2005 Dodge Ram Pickup 3500 4dr Quad Cab ST Rwd SB (5.9L 6cyl Turbodiesel 6M) truck, ST, Diesel $40,065
2005 Dodge Ram Pickup 3500 4dr Quad Cab ST 4WD SB (5.9L 6cyl Turbodiesel 6M) truck, ST, Diesel $18,390
2005 Dodge Ram Pickup 3500 4dr Quad Cab SLT Rwd SB (5.9L 6cyl Turbodiesel 6M) truck, SLT, Diesel $22,680
2005 Dodge Ram Pickup 3500 4dr Quad Cab SLT 4WD SB (5.9L 6cyl Turbodiesel 6M) truck, SLT, Diesel $25,390
2005 Dodge Ram Pickup 3500 4dr Quad Cab Laramie Rwd SB (5.9L 6cyl Turbodiesel 6M) truck, Laramie, Diesel $22,925
2005 Dodge Ram Pickup 3500 4dr Quad Cab Laramie 4WD SB (5.9L 6cyl Turbodiesel 6M) truck, Laramie, Diesel $39,490

Vegetable Oil Fuel is Illegal

Saturday, July 22nd, 2006

A few things to consider before installing your own vegetable oil conversion kit:

According the Environmental Protection Agency (the EPA) operating a vehicle with a non-approved fuel delivery system is a violation of Federal regulations. Although the EPA has never prosecuted anyone for operating a vehicle powered by vegetable oil, the regulations in 40CFR state that alternative fuel systems must be approved by the EPA in passenger cars and light trucks before they can be used on-road.

In addition, before installing a veggie fuel conversion kit, consider that alternatively fueled vehicles are subject to state emission requirements as well as Federal regulations which may prohibit the use of vegetable oil as a fuel source. California residents should take extra precautions as their laws are the most stringent.

A primary consideration for the EPA in aftermarket alternative fuel conversions is that they must not interfere with existing OBD II systems on a vehicle.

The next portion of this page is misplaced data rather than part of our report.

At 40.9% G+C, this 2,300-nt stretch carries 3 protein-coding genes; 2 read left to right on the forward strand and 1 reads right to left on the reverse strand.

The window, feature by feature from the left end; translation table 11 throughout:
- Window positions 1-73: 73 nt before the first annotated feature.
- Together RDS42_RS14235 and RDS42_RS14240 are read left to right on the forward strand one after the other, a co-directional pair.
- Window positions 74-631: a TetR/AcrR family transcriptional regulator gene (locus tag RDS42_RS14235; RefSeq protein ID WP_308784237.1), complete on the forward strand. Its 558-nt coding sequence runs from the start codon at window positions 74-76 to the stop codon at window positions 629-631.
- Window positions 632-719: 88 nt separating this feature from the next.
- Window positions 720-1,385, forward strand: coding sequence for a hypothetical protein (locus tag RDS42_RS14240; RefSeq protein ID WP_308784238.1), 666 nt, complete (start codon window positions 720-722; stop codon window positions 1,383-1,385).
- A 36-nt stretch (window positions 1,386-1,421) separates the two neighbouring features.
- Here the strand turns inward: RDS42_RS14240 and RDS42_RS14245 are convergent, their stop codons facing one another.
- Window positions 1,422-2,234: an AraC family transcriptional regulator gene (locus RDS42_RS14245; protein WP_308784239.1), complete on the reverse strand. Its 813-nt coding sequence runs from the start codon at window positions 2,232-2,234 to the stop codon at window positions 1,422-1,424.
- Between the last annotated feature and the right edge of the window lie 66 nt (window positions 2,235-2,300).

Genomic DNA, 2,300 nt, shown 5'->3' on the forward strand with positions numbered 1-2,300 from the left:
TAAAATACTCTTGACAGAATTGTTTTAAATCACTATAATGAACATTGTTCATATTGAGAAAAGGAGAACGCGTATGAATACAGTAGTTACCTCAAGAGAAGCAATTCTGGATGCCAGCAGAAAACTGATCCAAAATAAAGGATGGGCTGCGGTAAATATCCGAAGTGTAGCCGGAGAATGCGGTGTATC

OBD II systems are required to monitor

  • Engine misfires
  • Oxygen sensors
  • Evaporative leaks
  • Other emission-related power train components that might impact emissions

Biodiesel (also known as B100, B20, etc.), as opposed to pure vegetable oil, is approved for use in motor vehicles by the EPA. It seems the sticking point for pure vegetable oil is the delivery system, simply because no one has applied for and been approved to sell a secondary fuel source conversion kit for vegetable oil.

Bulk Vegetable Oil

Wednesday, July 19th, 2006
Download a free copy of the USDA report on Bulk Vegetable Oil Commodity Requirements now.

Lots of people are coming to this site looking for bulk vegetable oil. For some reason, “bulk vegetable oil” is coming up as a search term based on the article I wrote about entitled How Much Does Vegetable Oil Weigh?. Since that’s the case, I thought I would take a moment to list some of the consumer resources in my area where I can purchase bulk vegetable oil in large enough and economical enough quantities to fuel a vehicle. Here are the top bulk vegetable oil resources I’ve come across:

Distributors

These vary by region. I’m not having much luck finding a distributor that will sell anything less than a truckload of bulk veggie oil. For your area, you may want to check your local yellow pages or the internet to see what you come up with. There’s also a great resource on the internet that will put you in touch with potential suppliers at http://www.bulkoil.com/.

Warehouse Stores

Warehouse stores are quickly becoming one my favorites because they’re cheaper than the grocery store, don’t ask questions, and carry quantities that are designed for commercial use. I have both a Costco and a Sam’s Club near my house and both have a reasonable selection of bulk vegetable oil either by the gallon or the pound depending on what you’re buying.

Grocery Stores

These are the least economical, but are also the most prevalent. Wal-Mart is at the top of the grocery store list for their store-brand vegetable oil, but you can get something similar from the local Albertsons, Kroger, Sack N’ Save, etc. Aside from the price, you can also expect some awkward stares and a conversation with the checkout girl about how your car runs on bulk vegetable oil. Whether that’s good or bad is up to you.

Biodiesel and Vegetable Oil are Safer than Gasoline

Thursday, July 13th, 2006